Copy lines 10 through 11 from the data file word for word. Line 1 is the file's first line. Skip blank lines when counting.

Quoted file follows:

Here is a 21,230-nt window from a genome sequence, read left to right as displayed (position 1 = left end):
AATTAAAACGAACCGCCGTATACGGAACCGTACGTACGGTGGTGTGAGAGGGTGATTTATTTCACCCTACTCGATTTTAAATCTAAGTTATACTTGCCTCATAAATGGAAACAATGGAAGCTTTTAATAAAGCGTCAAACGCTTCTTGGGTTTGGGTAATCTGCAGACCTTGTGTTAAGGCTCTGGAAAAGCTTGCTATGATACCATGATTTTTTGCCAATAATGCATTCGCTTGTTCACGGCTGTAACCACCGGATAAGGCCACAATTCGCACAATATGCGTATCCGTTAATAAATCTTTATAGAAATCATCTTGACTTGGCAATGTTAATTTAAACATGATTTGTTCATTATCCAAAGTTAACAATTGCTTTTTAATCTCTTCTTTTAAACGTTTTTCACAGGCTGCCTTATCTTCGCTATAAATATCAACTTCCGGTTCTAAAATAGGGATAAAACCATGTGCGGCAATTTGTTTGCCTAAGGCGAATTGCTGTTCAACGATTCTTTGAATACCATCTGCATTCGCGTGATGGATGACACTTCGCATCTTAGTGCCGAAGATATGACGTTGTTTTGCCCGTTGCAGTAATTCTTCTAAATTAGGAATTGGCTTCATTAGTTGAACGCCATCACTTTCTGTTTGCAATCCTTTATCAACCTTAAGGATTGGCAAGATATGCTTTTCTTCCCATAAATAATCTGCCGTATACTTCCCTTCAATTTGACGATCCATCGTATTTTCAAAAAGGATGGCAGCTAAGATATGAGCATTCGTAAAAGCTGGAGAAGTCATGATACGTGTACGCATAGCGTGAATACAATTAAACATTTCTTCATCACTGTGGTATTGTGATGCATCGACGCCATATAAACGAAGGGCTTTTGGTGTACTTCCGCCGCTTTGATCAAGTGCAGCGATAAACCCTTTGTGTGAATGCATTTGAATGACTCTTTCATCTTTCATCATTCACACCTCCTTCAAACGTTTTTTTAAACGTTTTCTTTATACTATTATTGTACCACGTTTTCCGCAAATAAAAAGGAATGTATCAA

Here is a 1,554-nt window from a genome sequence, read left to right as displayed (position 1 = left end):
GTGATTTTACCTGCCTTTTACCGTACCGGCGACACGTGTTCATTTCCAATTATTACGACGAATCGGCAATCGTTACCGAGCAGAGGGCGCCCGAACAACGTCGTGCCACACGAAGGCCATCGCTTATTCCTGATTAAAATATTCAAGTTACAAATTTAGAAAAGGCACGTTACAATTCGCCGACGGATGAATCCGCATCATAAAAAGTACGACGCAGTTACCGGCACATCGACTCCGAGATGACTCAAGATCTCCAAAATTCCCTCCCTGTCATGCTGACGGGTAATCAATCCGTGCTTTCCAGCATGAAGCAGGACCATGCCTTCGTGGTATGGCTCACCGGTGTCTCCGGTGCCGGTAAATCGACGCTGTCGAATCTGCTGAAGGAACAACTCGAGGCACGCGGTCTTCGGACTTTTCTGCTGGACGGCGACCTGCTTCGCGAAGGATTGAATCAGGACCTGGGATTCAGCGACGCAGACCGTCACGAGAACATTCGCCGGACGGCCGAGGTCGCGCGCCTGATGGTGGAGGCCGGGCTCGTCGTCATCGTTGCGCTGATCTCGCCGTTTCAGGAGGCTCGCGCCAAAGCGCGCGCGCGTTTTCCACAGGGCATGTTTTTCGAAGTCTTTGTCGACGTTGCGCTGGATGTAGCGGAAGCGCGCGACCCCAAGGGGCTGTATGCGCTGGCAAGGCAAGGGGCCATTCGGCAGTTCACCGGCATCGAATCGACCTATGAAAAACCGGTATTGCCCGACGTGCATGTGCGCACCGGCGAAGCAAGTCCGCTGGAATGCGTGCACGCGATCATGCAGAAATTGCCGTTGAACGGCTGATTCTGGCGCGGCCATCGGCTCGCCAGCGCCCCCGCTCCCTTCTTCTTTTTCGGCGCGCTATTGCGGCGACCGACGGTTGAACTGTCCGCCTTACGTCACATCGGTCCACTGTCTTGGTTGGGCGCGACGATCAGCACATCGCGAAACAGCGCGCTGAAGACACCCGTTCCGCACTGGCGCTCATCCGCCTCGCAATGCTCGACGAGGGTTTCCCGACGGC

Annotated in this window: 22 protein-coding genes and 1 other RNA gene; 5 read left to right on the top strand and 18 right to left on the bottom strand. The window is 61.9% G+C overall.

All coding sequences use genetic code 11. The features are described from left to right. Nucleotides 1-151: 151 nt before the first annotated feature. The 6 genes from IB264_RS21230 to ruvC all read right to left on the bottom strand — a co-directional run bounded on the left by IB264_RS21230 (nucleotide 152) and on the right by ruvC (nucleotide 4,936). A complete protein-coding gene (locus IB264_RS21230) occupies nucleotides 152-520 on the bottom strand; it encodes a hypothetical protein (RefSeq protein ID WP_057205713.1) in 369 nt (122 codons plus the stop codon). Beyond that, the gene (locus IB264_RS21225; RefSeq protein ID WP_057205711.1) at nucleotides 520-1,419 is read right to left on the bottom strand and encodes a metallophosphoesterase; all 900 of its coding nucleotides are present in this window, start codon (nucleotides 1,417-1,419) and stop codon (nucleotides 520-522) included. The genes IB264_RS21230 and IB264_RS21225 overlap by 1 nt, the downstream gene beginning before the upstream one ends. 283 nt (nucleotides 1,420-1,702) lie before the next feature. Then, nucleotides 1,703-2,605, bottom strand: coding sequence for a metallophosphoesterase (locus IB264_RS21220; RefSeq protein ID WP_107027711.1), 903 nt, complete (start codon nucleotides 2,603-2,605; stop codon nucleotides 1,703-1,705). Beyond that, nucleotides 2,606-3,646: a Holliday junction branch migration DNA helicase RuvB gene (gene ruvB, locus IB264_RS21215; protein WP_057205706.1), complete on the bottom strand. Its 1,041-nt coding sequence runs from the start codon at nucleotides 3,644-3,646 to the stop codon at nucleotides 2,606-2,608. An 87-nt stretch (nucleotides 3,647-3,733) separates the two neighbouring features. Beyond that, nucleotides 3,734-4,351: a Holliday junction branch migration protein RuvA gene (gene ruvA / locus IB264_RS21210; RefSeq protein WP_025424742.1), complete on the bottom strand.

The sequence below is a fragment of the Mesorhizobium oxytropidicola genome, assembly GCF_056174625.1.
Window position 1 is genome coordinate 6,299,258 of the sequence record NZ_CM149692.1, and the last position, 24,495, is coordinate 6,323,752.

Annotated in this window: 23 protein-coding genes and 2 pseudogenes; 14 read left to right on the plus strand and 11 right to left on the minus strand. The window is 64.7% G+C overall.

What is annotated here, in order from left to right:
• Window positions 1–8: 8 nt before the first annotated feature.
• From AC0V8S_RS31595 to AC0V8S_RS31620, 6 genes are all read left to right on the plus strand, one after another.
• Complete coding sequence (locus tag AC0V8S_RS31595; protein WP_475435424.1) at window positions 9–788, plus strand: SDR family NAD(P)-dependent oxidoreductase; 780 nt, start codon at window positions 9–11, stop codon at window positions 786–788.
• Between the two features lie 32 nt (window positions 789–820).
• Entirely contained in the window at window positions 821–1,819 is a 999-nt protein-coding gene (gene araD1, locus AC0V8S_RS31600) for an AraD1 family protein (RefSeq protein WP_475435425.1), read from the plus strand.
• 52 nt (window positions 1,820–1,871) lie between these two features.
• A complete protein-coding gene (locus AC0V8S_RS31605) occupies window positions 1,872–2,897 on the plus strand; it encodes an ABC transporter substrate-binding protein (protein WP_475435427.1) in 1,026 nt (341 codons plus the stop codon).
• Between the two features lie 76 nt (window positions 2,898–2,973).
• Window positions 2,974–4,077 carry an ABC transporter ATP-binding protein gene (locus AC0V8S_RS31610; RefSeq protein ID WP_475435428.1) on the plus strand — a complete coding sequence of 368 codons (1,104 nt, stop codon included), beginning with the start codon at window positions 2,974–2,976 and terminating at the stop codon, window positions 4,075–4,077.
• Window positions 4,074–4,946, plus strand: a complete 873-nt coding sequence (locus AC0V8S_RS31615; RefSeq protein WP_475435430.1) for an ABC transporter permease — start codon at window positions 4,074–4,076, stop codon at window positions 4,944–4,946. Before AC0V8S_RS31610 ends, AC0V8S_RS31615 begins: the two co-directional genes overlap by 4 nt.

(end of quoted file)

What is annotated here, in order from left to right:
• Window positions 1–8: 8 nt before the first annotated feature.